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dc.contributor.authorGrealy, Alicia
dc.contributor.authorPhillips, Matthew
dc.contributor.authorMiller, Gifford
dc.contributor.authorGilbert, M Thomas P
dc.contributor.authorRouillard, Jean-Marie
dc.contributor.authorLambert, David
dc.contributor.authorBunce, Michael
dc.contributor.authorHaile, James
dc.date.accessioned2017-07-25T12:31:06Z
dc.date.available2017-07-25T12:31:06Z
dc.date.issued2017
dc.identifier.issn1055-7903
dc.identifier.doi10.1016/j.ympev.2017.01.005
dc.identifier.urihttp://hdl.handle.net/10072/342195
dc.description.abstractPalaeognaths, the sister group of all other living birds (neognaths), were once considered to be vicariant relics from the breakup of the Gondwanan supercontinent. However, recent molecular studies instead argue for dispersal of volant ancestors across marine barriers. Resolving this debate hinges upon accurately reconstructing their evolutionary relationships and dating their divergences, which often relies on phylogenetic information from extinct relatives and nuclear genomes. Mitogenomes from the extinct elephant birds of Madagascar have helped inform the palaeognath phylogeny; however, nuclear information has remained unavailable. Here, we use ancient DNA (aDNA) extracted from fossil eggshell, together with target enrichment and next-generation sequencing techniques, to reconstruct an additional new mitogenome from Aepyornis sp. with 33.5X coverage. We also recover the first elephant bird nuclear aDNA, represented by 12,500 bp of exonic information. While we confirm that elephant birds are sister taxa to the kiwi, our data suggests that, like neognaths, palaeognaths underwent an explosive radiation between 69 and 52 Ma—well after the break-up of Gondwana, and more rapidly than previously estimated from mitochondrial data alone. These results further support the idea that ratites primarily diversified immediately following the Cretaceous-Palaeogene mass extinction and convergently evolved flightlessness. Our study reinforces the importance of including information from the nuclear genome of extinct taxa for recovering deep evolutionary relationships. Furthermore, with approximately 3% endogenous aDNA retrieved, avian eggshell can be a valuable substrate for recovering high quality aDNA. We suggest that elephant bird whole genome recovery is ultimately achievable, and will provide future insights into the evolution these birds.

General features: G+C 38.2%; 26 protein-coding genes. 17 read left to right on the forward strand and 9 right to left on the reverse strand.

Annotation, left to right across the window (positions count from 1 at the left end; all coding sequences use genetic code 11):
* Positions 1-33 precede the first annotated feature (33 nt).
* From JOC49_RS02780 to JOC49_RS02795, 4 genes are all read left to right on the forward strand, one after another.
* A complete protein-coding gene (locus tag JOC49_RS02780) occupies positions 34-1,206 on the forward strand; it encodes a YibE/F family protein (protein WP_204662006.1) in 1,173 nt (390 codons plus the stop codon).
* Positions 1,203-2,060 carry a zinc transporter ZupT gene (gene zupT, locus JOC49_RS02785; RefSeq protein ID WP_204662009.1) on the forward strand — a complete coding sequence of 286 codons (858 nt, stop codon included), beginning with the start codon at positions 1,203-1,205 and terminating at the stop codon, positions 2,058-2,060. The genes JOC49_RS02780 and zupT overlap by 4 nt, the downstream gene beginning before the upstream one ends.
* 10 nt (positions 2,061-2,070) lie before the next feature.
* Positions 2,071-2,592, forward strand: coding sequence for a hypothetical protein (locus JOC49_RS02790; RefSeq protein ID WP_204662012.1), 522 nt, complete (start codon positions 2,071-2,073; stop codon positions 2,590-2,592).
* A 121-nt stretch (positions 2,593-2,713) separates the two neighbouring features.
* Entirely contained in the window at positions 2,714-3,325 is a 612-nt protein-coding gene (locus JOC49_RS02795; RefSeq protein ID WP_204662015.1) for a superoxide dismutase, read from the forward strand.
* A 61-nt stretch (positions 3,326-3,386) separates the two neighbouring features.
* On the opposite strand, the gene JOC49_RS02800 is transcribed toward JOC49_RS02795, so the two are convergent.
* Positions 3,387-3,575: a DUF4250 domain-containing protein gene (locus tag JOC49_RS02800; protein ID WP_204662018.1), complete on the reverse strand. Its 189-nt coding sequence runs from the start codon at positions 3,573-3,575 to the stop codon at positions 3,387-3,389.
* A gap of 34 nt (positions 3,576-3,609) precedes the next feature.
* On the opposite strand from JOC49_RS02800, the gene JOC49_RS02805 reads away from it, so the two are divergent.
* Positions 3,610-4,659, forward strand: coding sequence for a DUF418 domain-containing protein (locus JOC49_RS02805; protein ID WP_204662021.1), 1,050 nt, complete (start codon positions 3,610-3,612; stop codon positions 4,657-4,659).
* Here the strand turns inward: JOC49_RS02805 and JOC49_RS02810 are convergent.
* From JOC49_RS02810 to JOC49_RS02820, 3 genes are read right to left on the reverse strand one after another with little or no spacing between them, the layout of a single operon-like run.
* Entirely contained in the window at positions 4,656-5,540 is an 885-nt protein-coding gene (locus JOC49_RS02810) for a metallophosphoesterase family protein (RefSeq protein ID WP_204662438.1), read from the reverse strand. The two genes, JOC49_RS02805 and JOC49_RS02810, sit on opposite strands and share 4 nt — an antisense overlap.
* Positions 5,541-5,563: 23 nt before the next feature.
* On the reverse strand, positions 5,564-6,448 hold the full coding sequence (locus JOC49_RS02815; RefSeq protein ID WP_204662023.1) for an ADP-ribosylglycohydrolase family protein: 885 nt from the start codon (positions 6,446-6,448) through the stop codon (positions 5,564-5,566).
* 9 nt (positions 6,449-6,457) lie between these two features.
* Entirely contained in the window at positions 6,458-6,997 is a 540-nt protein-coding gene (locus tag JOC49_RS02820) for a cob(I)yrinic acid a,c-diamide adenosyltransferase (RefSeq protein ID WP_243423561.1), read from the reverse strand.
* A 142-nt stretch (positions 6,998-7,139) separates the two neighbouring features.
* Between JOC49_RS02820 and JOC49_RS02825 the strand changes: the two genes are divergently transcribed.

dc.description.peerreviewedYes
dc.languageEnglish
dc.publisherAcademic Press
dc.relation.ispartofpagefrom151
dc.relation.ispartofpageto163
dc.relation.ispartofjournalMolecular Phylogenetics and Evolution
dc.relation.ispartofvolume109
dc.subject.fieldofresearchEvolutionary Biology not elsewhere classified
dc.subject.fieldofresearchGenetics
dc.subject.fieldofresearchEvolutionary Biology
dc.subject.fieldofresearchZoology
dc.subject.fieldofresearchcode060399
dc.subject.fieldofresearchcode0604
dc.subject.fieldofresearchcode0603
dc.subject.fieldofresearchcode0608
dc.titleEggshell palaeogenomics: Palaeognath evolutionary history revealed through ancient nuclear and mitochondrial DNA from Madagascan elephant bird (Aepyornis sp.) eggshell
dc.typeJournal article
dc.type.descriptionC1 - Articles
dc.type.codeC - Journal Articles
gro.hasfulltextNo Full Text
gro.griffith.authorLambert, David M.


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